HealthPocket Offers a Partial Workaround for Mess

As thousands of Americans struggle to sign up for health insurance on the overloaded government exchange set up under the Affordable Care Act, two Bay area companies are offering their own free Web platforms as easier places to shop around.

Both HealthPocket of Sunnyvale, CA, and HealthSherpa in San Francisco provide one-click access to a snapshot of the plans available in each US region. One of the many complaints about the government site,, was the requirement that consumers enter extensive personal data before they could see any plan data and get a sense of the cost range. The two user-friendly private sites have been drawing visitors and press coverage, while the debut of the government marketplaces has been clouded by criticism of government stumbles. But HealthPocket CEO Bruce Telkamp says his company’s online consumer guide has only been possible because of something government officials did right.

The government has been making details about the coverage terms of health insurance plans accessible through public databases and other means, he says. This provides an opening for private industry to download the information, and possibly augment the services that government agencies provide.

“The data’s newly available,” Telkamp says. HealthPocket’s goal is to post it all as part of an independent, transparent marketplace that will force health plans to compete based on price, value, and the quality of care in their networks of physicians and hospitals, he says.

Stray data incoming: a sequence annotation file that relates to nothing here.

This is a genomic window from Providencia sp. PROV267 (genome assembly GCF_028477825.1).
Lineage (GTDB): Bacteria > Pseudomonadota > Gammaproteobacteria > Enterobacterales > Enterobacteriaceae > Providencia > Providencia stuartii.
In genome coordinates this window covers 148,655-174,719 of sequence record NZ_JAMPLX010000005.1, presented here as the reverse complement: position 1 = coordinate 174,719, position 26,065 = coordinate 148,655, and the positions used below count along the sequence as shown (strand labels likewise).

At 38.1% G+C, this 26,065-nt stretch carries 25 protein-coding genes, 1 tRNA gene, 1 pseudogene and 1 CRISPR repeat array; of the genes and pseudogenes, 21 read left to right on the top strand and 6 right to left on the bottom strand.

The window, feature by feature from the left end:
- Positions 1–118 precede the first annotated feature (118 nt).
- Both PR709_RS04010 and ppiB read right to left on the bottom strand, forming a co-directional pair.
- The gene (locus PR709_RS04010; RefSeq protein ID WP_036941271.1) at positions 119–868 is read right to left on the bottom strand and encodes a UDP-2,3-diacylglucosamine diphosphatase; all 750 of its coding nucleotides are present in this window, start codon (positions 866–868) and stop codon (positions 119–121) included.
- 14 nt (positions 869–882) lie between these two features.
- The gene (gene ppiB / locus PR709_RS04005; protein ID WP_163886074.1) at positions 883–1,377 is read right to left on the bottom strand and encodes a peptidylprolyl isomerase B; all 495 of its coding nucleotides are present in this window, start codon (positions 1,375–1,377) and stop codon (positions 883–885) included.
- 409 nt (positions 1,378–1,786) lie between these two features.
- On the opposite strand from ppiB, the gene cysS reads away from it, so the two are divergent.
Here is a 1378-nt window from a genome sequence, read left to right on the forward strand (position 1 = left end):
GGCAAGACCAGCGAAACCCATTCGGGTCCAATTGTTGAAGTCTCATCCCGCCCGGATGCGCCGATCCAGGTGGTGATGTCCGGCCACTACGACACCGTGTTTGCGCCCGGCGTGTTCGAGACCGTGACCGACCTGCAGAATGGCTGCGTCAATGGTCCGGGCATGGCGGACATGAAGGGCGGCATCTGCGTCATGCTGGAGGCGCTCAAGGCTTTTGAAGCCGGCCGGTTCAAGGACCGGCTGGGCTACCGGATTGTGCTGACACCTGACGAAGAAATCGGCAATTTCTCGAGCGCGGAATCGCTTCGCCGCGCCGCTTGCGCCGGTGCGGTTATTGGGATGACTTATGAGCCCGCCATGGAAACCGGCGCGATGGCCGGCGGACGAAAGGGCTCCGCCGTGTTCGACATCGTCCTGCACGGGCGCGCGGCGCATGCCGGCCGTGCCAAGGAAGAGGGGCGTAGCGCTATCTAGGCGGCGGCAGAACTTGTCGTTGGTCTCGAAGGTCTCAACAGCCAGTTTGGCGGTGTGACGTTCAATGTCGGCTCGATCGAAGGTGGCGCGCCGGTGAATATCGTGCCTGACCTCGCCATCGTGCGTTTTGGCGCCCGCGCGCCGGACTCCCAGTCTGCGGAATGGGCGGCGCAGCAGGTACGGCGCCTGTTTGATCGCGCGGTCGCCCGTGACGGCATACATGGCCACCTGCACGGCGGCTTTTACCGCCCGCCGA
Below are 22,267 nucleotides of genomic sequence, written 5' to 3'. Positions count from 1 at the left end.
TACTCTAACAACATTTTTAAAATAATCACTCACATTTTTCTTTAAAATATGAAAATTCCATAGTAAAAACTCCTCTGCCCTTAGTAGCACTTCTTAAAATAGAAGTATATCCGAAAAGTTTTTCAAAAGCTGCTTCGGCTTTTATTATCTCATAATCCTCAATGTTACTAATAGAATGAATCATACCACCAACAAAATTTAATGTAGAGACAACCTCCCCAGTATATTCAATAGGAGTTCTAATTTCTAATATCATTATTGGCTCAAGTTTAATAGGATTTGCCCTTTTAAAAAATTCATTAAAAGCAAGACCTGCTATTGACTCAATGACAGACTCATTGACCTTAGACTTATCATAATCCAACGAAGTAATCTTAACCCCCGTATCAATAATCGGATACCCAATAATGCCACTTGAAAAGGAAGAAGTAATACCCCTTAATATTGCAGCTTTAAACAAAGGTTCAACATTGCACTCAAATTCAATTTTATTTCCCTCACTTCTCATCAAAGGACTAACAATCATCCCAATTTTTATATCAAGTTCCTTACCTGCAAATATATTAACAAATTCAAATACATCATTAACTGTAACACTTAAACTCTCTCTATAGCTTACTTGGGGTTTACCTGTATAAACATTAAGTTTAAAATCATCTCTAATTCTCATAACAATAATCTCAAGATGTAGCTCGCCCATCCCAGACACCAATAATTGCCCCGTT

“That level of competition has never really been known in the health insurance context,” Telkamp says.

HealthPocket isn’t a perfect workaround for’s current problems. More insurance plan data still needs to be released, for example. But HealthPocket hopes to build a substantial business as an alternative, unbiased marketplace.

By tapping into the public databases, the three young programmers who recently launched HealthSherpa took only a few days to set it up, CNN reported.

Like the HealthPocket site, HealthSherpa shows a list of plans and monthly premiums after visitors type in as little as a zip code.

HealthPocket has built in more extensive features, such as explanations of health plan basics, information about plan deductibles and out-of-pocket costs to consumers, more selection criteria to narrow down personal plan choices, and a search option to find out which local doctors work with which plans. In addition to plans for individuals and their families, HealthPocket also shows Medicare and Medicaid plans, small business insurance plans, dental coverage, and short-term plans for people in transition.

Users don’t need to provide their names, and they can enter several consumer profiles to see how plan costs would vary for different individuals. For example, visitors can type in different ages, or regions of the country.

HealthPocket started gearing up for its launch more than a year ago, because the health industry veterans who founded it foresaw a niche for a for-profit technology company, particularly when Obamacare expands coverage to millions of Americans in early 2014. Telkamp says the company’s founders predicted a bumpy  start for and the state marketplaces set up to implement Obamacare.

“We recognized that the government exchanges would have problems,” Telkamp says.  “They likely wouldn’t be a good user experience.”  Telkamp and his co-founder Sheldon Wang had been senior executives at eHealth, which pioneered online sales of health plans in 1997 through its unit eHealthInsurance.

Telkamp says the online brokerages that sell plans work with selected health insurance company partners, so they don’t display all the choices in the marketplace.

HealthPocket does not sell plans or sign people up.  The company’s goal is to provide unbiased … Next Page »

Single PageCurrently on Page: 1 2

Trending on Xconomy

By posting a comment, you agree to our terms and conditions.

2 responses to “HealthPocket Offers a Partial Workaround for Mess”

  1. Kay says:

    There’s also… I like theirs better out of all three.

  2. Nate says:

    Try – it actually works, end to end.